If you want to live stream, the webcam comes with a three-month licence for the Premium XSplit streaming software. You can try before you buy (it’s valued at $24.95 … US, I think). Or you can use something free like Open Broadcaster Software. You can live stream to platforms like twitch.com. mixer.com, Facebook or, of course, YouTube.
That’s something I didn’t do. Instead I did a lot of recording. The quality of the video was up there with the best for 1080p webcams, although it suffered a little in comparison to that produced by the Logitech Brio camera I normally use. But that is a 4K camera and costs a hundred dollars more. The placement flexibility was particularly welcome.
Auto framing was a lot of fun. It zooms in to make sure your head occupies at least half the frame height, and then it digitally slides this zoomed-in section around to keep you, as far as possible, at the centre of the frame. In other words, it follows you around. But when played back on my large monitor, the limitations of the 1080p camera become clear, since the zooming is digital and thus of lower resolution. So that view tended to be quite soft. I suppose that would work better with the 4K Brio, except that Logitech Capture doesn’t provide the Brio with that capability. I’d suggest that with the Streamcam, you place the camera for optimal picture quality and exercise some discipline in keeping yourself in frame.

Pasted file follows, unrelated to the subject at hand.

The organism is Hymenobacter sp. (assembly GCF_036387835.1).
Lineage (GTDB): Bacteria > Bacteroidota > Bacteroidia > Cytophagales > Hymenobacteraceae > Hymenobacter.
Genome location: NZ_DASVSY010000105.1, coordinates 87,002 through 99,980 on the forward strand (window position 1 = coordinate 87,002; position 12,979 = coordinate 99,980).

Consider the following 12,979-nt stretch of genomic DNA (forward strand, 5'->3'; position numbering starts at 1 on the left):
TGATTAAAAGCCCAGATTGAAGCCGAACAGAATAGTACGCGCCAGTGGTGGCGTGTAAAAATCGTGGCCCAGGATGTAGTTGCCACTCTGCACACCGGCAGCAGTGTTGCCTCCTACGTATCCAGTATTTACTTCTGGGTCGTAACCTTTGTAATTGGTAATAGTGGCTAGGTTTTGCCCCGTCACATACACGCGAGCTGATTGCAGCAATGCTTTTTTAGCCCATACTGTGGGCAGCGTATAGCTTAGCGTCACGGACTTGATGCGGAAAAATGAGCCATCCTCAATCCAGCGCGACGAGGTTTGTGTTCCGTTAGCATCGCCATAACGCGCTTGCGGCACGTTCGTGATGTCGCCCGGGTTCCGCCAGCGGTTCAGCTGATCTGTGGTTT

Colour was excellent. The more light you can deliver to the subject – you – the better, but even under my standard room lights the results were good.
Sound and conclusion
I initially had problems with the sound. It was very crackly. It turned out to be something wrong with the sole USB Type-C socket on my desktop computer. When I switched to the USB Type-C on a notebook, it was fine. And it was fine when I used a USB Type-C to Type-A adaptor to fit it to a USB 3.0 socket on my desktop. Must have been something wrong with the USB Type-C driver.
The sound recording was, as is usually the case, a little distant since you’re typically around 800mm from the microphones. Serious streamers are going to have a separate microphone. For Skype and the occasional Zoom meeting, though, the built-in microphones are more than adequate.
The Logitech Streamcam is a fun little webcam. It produces a good picture and is highly usable. The placement flexibility is particularly welcome, letting those who stream break free of the standard camera-on-top-of-the-screen point of view.